Depression is on the rise in teens. But why? According to US News & World Report, “this generation knows all too well the fear of terrorism. Whether it be a lone shooter or mass terrorist attack, our nation’s youth have come to know and live with violence in their lives.” This is just one of the reasons, others including a lack of sleep, overstimulation, and other uncertain times, but the fact that even this exists is madness. Children live in fear of random violence in the US, and so we protest. We protest Parkland, we remember columbine, and we march for our lives. “I should be writing my college essay, not my will”. (Washington Post). And this is just one of the so, so many issues facing youth today. And yet, things haven’t changed. “There are a number of states where new measures are being discussed or debated, but few have signed any such measures into law.” (ABC News). Only 4 states have passed anything. Florida, where Parkland occurred, Oregon and Washington, both of them liberal pacific northwest states which have had 5 and 14 mass shootings in the last 20 years respectively, and Rhode Island, the smallest state in the union. The rest are either still debating, or not doing anything at all. Its disillusioning to see all these people protest, and then nothing happens. Why must children protest for their own lives and then be ignored? Why can people not realize that the only acceptable amount of children shot to death at school is ZERO? Other people need to talk, people with more pull, more resources, more influence than children. Other people need to speak up and say that none of us should be dying. None.

The fact that this is a fairly new problem means there really haven’t been any solutions attempted on the macro scale. These problems, some new like climate change, and some old like facism, are all happening at once, and we can know about all of it due to the widespread info pile that is the internet. On smaller scales, the general concept of mental health days, trying to limit your exposure to the news, and other such things have been suggested, but there’s not been a coordinated effort to limit the amount of stress children are under.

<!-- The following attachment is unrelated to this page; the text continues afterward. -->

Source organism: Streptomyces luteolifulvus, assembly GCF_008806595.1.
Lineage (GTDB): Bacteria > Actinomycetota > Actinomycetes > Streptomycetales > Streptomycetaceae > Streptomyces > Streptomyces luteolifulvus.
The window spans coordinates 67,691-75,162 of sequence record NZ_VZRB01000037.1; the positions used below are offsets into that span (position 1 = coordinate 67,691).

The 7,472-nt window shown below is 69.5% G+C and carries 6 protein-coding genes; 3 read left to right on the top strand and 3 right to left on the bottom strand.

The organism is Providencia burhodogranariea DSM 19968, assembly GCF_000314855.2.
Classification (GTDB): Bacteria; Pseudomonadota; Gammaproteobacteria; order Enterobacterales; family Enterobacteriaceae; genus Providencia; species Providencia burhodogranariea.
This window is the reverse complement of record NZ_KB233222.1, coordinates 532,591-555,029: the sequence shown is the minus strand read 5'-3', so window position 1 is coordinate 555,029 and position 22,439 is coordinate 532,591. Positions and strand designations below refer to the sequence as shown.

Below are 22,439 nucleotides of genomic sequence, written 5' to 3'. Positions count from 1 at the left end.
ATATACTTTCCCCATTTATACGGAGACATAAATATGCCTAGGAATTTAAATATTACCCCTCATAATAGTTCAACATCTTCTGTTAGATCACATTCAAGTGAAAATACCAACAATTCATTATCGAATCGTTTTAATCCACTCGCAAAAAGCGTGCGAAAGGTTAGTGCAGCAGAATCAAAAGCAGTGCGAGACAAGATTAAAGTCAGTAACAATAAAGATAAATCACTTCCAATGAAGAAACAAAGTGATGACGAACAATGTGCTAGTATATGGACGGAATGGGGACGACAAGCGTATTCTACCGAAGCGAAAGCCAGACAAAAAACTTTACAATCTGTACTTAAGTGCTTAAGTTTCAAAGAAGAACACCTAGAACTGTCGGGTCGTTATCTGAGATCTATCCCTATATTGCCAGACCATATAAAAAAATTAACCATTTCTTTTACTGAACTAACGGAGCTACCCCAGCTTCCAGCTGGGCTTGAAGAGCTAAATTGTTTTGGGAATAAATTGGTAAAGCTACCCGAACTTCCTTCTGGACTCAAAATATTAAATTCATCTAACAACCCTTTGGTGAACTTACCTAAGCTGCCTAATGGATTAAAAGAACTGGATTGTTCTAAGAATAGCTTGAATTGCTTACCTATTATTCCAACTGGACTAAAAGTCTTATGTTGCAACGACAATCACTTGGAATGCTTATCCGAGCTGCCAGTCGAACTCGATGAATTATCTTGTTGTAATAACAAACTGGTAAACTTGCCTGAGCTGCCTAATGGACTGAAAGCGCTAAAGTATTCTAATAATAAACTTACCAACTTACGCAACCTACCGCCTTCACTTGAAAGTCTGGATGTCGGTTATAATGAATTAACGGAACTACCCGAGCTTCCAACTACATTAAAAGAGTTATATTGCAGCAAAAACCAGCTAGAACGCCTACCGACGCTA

My idea for a solution would just be getting people to realize how much, truly how much stress kids are under these days. School steals hours upon hours of your day, sometimes more than a standard workday if you include homework. Kids are getting less sleep, and then on top of those the whole world is slowly dying and social progress is being rolled back at an ever-increasing rate. Getting people to realize this, and then possibly trying to reduce it in the ways we can, by limiting exposure to news & lessening homework amounts, could honestly do wonders.

More research I would need to do to further my understanding of this topic would be to just read more news about child protests in all areas of protest, and to look at the change in laws both locally and worldwide to see if I can form a correlation between the protests and actual change.

Feel free to add to the discussion in the comments below 🙂


A Way to Combat Depression

There are many ways that have come up to help address depression. For example, you can exercise regularly, take time off social media, or get more sleep. One of the other ways to combat depression that caught my eye in the article is making strong relationships. It got me thinking about what makes a strong relationship. For me, hugging is big part of developing a strong relationship with someone else. I believe that hugging can be a great way to help people combat depression.

On November 21st of every year its National Hugging Day. In Los Angeles last year there was an entire event to set a record for the largest group hug. Hugs do a lot of good things for us. One, hugging causes the brain to release oxytocin which can help improve the bond between multiple people. It has also been proven to reduce depression and anxiety. As well as oxytocin, dopamine is released to the brain when hugging. Dopamine helps with raising levels of happiness which could help with depression because people who have this condition typically have lower levels of dopamine.

Hugs are something that should be incorporated more into our lives. They reduce stress in the one receiving the hug and the one giving the hug. Having an affectionate relationship including lots of hugs is good for your health. Studies found that women are affected greater than men by the oxytocin chemical. Hugs also keep people from closing themselves off from other people. According to Virginia Satir, “We need four hugs a day for survival. We need 8 hugs a day for maintenance. We need 12 hugs a day for growth” (Cirino, 4). Unfortunately, most people live in solitude or are too busy to think of giving a hug to another person. Another reason that people need more hugs.


Mental Health Among Youth

Suicide is the second highest leading cause of death among youth ages 14 to 25, according to a study completed by Journal of the American Medical Association. Rates for youth depression and youth sucuide are at an all time high, as rates of depression among kids ages 14 to 17 have risen more than 60% between 2009 and 2017 ( https://time.com/5550803/depression-suicide-rates-youth/ ) There is no direct link to any external sources that have led to these heightened levels.